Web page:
It’s nearly as bad as the absurd rationale that gave us Obamacare. Nationally, we had about 30 million uninsured, about 10% of the population at the time. Instead of focusing on the 30 million, Obama and the Democrats upset the health care system entirely, driving up costs across the board—but particularly for individuals and small businesses. Remember Speaker Nancy Pelosi telling members they had to pass the more than 1,700-page bill so they could read it and learn what was in it.
Democrats in the state Senate actually passed a single-payer bill in 2017, but there was no plan to pay for it. Assembly Speaker Anthony Rendon acted as the adult and refused to allow the bill to advance. That was a good call then and remains a good call today.
Hoover Institution Fellow Lee Ohanian, in his Jan. 11 column, points out that the largest uninsured group in California is 1.2 million illegal immigrants out of a population of about 40 million. So, naturally, the Democrats are ready to scrap the entire system to take care of a minority that is here as lawbreakers.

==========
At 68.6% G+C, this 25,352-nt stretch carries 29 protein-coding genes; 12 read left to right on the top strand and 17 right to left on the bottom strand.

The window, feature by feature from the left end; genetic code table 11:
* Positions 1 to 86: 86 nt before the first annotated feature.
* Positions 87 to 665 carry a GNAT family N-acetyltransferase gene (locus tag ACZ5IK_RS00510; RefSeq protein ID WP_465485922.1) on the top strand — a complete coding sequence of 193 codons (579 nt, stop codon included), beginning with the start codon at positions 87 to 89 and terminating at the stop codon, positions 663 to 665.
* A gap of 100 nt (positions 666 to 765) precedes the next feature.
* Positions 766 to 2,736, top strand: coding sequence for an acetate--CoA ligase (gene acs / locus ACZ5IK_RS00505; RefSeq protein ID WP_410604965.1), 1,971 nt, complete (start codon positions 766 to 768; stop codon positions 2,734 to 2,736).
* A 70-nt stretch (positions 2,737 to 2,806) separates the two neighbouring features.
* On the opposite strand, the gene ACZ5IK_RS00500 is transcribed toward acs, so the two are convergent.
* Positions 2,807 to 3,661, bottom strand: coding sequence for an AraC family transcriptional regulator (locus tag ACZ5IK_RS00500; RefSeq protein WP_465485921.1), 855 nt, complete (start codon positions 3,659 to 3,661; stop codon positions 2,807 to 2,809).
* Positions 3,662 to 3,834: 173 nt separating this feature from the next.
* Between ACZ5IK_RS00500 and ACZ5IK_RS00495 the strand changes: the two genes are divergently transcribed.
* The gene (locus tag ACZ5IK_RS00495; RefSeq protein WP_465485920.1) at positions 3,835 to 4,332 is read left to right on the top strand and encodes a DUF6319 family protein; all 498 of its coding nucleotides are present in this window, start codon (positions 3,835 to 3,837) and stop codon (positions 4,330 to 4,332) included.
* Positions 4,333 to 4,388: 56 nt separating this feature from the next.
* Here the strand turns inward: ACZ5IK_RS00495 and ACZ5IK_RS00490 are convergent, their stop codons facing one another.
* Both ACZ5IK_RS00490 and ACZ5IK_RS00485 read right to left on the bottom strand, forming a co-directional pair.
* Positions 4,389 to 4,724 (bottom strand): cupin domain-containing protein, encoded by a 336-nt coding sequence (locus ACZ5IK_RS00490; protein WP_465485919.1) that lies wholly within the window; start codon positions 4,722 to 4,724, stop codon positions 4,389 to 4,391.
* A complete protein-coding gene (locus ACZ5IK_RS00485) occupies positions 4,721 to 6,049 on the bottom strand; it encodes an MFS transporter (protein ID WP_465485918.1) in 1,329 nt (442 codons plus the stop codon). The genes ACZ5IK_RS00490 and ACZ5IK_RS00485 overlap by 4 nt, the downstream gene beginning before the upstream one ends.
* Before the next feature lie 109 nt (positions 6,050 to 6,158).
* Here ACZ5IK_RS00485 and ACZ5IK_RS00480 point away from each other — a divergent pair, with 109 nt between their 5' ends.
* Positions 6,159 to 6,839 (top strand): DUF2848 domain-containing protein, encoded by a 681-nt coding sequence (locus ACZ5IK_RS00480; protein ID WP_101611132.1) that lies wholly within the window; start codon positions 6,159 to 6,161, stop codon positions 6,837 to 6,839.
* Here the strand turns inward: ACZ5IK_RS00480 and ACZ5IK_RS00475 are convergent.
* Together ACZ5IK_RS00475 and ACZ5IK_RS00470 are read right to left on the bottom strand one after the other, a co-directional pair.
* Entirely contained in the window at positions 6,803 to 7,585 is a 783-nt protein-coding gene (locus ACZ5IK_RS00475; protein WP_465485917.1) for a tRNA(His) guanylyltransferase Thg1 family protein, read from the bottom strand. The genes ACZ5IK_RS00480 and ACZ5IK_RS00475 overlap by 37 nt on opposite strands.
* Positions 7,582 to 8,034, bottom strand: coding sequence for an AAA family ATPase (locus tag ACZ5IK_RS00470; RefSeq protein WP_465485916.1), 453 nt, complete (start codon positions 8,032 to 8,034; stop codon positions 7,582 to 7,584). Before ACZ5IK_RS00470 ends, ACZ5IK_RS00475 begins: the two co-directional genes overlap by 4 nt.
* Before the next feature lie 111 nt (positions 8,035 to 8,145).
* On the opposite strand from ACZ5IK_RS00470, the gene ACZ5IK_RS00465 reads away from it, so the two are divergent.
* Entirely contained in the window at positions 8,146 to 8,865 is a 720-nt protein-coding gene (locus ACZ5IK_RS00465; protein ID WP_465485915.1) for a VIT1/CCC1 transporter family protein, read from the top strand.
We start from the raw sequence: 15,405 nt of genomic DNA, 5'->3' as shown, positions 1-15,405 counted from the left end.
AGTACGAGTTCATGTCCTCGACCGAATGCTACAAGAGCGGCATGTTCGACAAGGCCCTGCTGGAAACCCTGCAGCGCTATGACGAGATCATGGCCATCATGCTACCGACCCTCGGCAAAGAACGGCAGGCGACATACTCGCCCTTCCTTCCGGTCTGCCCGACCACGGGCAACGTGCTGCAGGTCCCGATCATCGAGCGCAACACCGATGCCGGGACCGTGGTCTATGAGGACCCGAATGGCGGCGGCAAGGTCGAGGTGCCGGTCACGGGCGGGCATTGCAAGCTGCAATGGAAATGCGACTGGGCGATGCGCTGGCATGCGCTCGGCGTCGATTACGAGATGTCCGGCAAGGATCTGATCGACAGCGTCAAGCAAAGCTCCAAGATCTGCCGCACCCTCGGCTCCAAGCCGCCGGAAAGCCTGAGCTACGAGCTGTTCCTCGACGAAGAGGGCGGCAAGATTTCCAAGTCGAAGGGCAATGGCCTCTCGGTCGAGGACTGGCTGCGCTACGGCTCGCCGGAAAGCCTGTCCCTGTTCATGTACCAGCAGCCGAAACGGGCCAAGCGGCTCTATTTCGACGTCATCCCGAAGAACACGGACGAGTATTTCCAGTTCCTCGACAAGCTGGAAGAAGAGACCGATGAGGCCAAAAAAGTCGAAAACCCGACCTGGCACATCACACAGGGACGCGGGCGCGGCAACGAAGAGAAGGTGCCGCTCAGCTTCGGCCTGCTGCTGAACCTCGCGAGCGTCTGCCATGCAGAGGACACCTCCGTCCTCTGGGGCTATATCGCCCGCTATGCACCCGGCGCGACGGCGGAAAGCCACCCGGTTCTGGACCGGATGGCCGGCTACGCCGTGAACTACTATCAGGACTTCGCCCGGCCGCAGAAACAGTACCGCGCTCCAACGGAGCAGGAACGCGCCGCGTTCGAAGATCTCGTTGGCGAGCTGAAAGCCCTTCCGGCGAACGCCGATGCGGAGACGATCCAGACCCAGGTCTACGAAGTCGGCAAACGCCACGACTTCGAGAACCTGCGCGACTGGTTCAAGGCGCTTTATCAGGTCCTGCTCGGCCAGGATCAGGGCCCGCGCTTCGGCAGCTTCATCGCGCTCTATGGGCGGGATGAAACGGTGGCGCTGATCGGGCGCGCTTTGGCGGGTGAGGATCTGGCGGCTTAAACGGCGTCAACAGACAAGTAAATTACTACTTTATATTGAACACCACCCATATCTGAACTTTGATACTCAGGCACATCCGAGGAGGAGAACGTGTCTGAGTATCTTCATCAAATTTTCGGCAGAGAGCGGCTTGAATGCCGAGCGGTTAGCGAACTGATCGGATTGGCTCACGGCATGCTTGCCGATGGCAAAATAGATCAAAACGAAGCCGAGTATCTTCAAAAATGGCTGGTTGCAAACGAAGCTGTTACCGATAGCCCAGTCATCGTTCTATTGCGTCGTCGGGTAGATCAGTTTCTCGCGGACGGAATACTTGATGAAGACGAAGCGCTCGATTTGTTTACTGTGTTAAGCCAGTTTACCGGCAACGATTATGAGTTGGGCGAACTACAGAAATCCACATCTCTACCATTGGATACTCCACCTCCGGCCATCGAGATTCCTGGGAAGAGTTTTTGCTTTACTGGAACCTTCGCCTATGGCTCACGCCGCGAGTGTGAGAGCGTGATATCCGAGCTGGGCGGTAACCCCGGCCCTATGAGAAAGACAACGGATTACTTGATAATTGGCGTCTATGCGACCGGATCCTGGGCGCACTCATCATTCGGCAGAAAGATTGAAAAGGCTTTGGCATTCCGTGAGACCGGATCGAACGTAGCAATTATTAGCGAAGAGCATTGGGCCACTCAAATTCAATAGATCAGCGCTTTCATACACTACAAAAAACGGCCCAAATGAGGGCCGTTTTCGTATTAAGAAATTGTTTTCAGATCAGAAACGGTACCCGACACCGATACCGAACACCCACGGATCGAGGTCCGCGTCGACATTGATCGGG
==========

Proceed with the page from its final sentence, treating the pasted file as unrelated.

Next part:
Ohanian points out that the state shrunk by 367,000 people last year and lost a Congressional seat as its population declined for the first time in history. Major businesses such as Tesla, Oracle, Hewlett-Packard and others left for Texas, while others found new homes in Florida and Tennessee. The business flight reflects the families leaving.
That reality has not deterred the progressive Democrats in the Legislature. The proposed tax increases start with a per household hit of $12,250 that is a constitutional amendment that would require a two-thirds vote of both houses of the Legislature plus a vote of the people.
Democrats control 75% of both houses so they can bring it to the ballot with a party-line vote and a signature from Gov. Gavin Newsom. Despite easily beating back the recall last fall, it’s not a sure thing that he would sign such a bill despite his public statements during his campaign favoring it. He wants a future beyond California whether that’s in the U.S, Senate or a presidential run. The politics are dicey, at best, in a national campaign with the costly single-payer plan. Sen. Bernie Sanders has his fans, but they don’t include Independents and Republicans.
Incidentally, household hit just the start of the new taxes list that would high high-earners hard as well as business owners.
So, stay tuned. The single-payer bill goes to committee early next month. Fortunately, there are many hurdles that must be cleared, but party-line votes are a possibility. That said, members facing re-election in competitive districts may well think twice and then some about voting for this measure.